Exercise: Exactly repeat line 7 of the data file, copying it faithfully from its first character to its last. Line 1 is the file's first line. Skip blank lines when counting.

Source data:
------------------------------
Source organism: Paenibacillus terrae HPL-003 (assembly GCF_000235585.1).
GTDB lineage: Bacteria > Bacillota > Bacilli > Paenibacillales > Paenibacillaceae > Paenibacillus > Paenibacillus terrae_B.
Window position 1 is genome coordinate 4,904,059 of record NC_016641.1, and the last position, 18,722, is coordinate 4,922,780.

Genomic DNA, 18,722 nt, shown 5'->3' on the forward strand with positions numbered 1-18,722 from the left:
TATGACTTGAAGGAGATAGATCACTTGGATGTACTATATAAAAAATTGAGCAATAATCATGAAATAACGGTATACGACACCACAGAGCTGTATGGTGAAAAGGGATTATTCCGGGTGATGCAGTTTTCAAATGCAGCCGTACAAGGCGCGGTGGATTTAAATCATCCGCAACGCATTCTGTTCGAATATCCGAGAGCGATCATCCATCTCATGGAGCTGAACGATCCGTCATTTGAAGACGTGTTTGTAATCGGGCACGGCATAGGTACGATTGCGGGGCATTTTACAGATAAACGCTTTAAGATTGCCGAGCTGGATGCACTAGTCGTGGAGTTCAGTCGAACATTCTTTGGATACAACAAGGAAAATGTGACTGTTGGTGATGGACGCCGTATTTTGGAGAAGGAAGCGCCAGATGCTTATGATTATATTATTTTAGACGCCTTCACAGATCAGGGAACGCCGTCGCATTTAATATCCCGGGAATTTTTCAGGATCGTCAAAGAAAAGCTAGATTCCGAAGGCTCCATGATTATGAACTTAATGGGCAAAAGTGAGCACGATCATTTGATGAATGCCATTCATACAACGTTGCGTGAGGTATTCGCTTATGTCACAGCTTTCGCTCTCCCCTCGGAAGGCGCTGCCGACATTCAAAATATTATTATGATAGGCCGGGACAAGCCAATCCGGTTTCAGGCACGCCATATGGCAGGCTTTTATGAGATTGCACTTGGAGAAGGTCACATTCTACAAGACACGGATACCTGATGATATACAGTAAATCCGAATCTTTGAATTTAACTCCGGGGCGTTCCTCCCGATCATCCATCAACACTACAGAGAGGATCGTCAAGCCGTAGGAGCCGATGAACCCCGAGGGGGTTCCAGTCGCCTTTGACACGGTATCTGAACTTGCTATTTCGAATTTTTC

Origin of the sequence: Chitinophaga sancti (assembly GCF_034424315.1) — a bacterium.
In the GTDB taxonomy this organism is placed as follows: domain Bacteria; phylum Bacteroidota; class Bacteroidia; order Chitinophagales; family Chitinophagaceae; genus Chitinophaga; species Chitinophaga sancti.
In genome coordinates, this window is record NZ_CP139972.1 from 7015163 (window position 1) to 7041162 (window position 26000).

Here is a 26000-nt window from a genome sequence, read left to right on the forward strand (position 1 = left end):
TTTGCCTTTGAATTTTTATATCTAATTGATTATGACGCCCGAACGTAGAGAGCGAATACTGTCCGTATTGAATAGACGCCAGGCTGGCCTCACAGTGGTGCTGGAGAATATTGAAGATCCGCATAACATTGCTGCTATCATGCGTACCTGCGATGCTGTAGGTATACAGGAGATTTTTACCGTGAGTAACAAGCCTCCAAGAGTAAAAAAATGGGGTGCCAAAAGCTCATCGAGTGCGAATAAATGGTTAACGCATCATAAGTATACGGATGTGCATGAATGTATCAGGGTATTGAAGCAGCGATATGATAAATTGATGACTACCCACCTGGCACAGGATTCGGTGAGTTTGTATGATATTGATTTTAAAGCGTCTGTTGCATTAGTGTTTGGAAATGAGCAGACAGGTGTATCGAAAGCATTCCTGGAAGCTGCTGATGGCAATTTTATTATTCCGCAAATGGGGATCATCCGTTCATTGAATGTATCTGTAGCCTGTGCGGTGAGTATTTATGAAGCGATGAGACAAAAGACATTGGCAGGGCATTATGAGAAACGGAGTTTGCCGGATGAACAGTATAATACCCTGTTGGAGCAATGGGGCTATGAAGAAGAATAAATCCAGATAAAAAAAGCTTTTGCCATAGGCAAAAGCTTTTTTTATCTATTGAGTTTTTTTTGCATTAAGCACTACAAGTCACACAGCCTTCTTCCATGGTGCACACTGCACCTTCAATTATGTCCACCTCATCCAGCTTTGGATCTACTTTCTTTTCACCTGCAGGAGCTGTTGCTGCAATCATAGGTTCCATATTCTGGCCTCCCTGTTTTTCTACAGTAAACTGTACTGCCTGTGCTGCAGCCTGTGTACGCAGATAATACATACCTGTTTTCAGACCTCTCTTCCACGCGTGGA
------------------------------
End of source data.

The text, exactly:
In the GTDB taxonomy this organism is placed as follows: domain Bacteria; phylum Bacteroidota; class Bacteroidia; order Chitinophagales; family Chitinophagaceae; genus Chitinophaga; species Chitinophaga sancti.